Agencies

[Federal Register Volume 71, Number 30 (Tuesday, February 14, 2006)]
[Notices]
[Pages 7794-7796]
From the Federal Register Online via the Government Printing Office [www.gpo.gov]
[FR Doc No: 06-1347]


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DEPARTMENT OF THE INTERIOR

Fish and Wildlife Service


Notice of Availability of the Draft Comprehensive Conservation 
Plan and Environmental Assessment for the Cedar Island National 
Wildlife Refuge in Carteret County, NC

AGENCY: Fish and Wildlife Service, Interior.

ACTION: Notice of availability.

-----------------------------------------------------------------------

[[Page 7795]]

SUMMARY: This notice announces that a Draft Comprehensive Conservation 
Plan and Environmental Assessment for the Cedar Island National 
Wildlife Refuge are available for review and comment. The National 
Wildlife System Administration Act of 1966, as amended by the National 
Wildlife Refuge System Improvement Act of 1997, requires the Service to 
develop a comprehensive conservation plan for each national wildlife 
refuge. The purpose in developing a comprehensive conservation plan is 
to provide refuge managers with a 15-year strategy for achieving refuge 
purposes and contributing toward the mission of the National Wildlife 
Refuge System, consistent with sound principles of fish and wildlife 
management, conservation, legal mandates, and Service policies. In 
addition to outlining broad management direction on conserving wildlife 
and their habitats, plans identify wildlife-dependent recreational 
opportunities available to the public, including opportunities for 
hunting, fishing, wildlife observation, wildlife photography, and 
environmental education and interpretation.

DATES: Individuals wishing to comment on the Draft Comprehensive 
Conservation Plan and Environmental Assessment for Cedar Island 
National Wildlife Refuge should do so no later than March 16, 2006. 
Public comments were requested, considered, and incorporated throughout 
the planning process in numerous ways. Public outreach has included 
scoping meetings, a review of the biological program, an ecosystem 
planning newsletter, and Federal Register notices.

ADDRESSES: Requests for copies of the Draft Comprehensive Conservation 
Plan and Environmental Assessment should be addressed to Bruce Freske, 
Refuge Manager, Mattamuskeet National Wildlife Refuge, 38 Mattamuskeet 
Road, Swan Quarter, North Carolina 27885; Telephone: 252/926-4021; Fax: 
252/926-1743. Comments on the draft may be submitted to the above 
address or via electronic mail to: bruce_freske@fws.gov. Our practice 
is to make comments, including names and home addresses of respondents, 
available for public review during regular business hours. Individual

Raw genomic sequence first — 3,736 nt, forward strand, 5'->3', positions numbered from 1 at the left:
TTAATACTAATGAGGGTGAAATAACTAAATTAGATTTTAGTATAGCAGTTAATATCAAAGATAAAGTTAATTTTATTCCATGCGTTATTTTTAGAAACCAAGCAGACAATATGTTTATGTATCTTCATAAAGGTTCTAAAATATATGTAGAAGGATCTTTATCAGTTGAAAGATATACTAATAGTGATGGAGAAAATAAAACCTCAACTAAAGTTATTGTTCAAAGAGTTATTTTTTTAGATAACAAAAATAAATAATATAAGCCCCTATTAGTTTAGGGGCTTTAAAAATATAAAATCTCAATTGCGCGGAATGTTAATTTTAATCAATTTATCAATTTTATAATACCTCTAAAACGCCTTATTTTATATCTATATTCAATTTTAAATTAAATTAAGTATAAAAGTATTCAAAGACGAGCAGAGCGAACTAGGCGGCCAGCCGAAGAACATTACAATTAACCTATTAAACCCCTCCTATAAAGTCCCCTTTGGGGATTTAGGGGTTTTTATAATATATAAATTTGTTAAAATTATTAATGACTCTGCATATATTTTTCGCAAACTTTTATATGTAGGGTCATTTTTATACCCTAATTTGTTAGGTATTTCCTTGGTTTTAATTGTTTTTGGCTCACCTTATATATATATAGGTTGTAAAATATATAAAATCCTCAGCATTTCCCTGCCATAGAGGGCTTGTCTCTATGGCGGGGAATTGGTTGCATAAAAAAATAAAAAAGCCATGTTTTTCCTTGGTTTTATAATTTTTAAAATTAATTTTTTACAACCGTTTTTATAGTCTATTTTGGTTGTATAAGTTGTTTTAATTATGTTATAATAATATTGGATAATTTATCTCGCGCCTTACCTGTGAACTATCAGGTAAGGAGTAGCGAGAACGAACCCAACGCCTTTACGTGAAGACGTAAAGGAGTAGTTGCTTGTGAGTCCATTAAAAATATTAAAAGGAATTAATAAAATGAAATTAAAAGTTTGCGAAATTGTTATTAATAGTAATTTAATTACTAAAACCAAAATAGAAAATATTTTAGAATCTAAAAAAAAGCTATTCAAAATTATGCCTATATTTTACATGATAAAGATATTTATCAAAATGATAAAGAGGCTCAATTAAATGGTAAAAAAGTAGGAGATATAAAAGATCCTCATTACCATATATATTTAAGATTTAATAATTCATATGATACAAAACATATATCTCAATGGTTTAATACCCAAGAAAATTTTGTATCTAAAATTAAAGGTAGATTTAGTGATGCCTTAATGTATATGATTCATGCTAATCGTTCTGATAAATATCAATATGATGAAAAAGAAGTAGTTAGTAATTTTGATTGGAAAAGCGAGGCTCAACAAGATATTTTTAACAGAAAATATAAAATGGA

respondents may request that we withhold their home addresses from the 
record, which we will honor to the extent allowed by law.

SUPPLEMENTARY INFORMATION: The Service analyzed three alternatives for 
managing the refuge and chose Alternative 2 as the preferred 
alternative.
    Proposed goals for the refuge include:
    Wildlife, Fish, and Plant Populations. Conserve, protect, and 
maintain healthy and viable populations of migratory birds, wildlife, 
fish, and plants, including Federal and State threatened, endangered, 
and trust species.
    Habitat. Protect and enhance diverse habitats, rare plant 
assemblages, and nursery areas associated with the Pamlico-Core Sounds 
and the mid-Atlantic coastal plain.
    Public use. Develop programs and facilities to increase public use 
opportunities, including hunting, fishing, wildlife observation, 
wildlife photography, and environmental education and interpretation.
    Resource Protection. Protect refuge resources by limiting impacts 
of human development and activity on and around Cedar Island National 
Wildlife Refuge.
    Administration. Provide adequate funding and staffing to accomplish 
refuge goals and objectives.
    Also available for review are compatibility determinations for 
recreational hunting, fishing, wildlife observation, wildlife 
photography, and environmental education and interpretation.

Alternatives

    Alternative 1 proposes to maintain the status quo. The staff would 
manage marshes and pine forests with prescribed burns conducted by 
employees from other refugees according to the Fire Management Plan. 
The refuge would employ a single maintenance worker stationed on the 
refuge to maintain the buildings and grounds, clean up dumpsites, and 
pick up litter. Staff from other refuges would survey waterfowl from 
the air on a routine basis. The refuge would conduct no other surveys 
of wildlife or habitats. The refuge would allow all six priority public 
use activities: waterfowl hunting, fishing, wildlife observation, 
wildlife photography, and environmental education and interpretation. 
The staff would not conduct environmental education and interpretation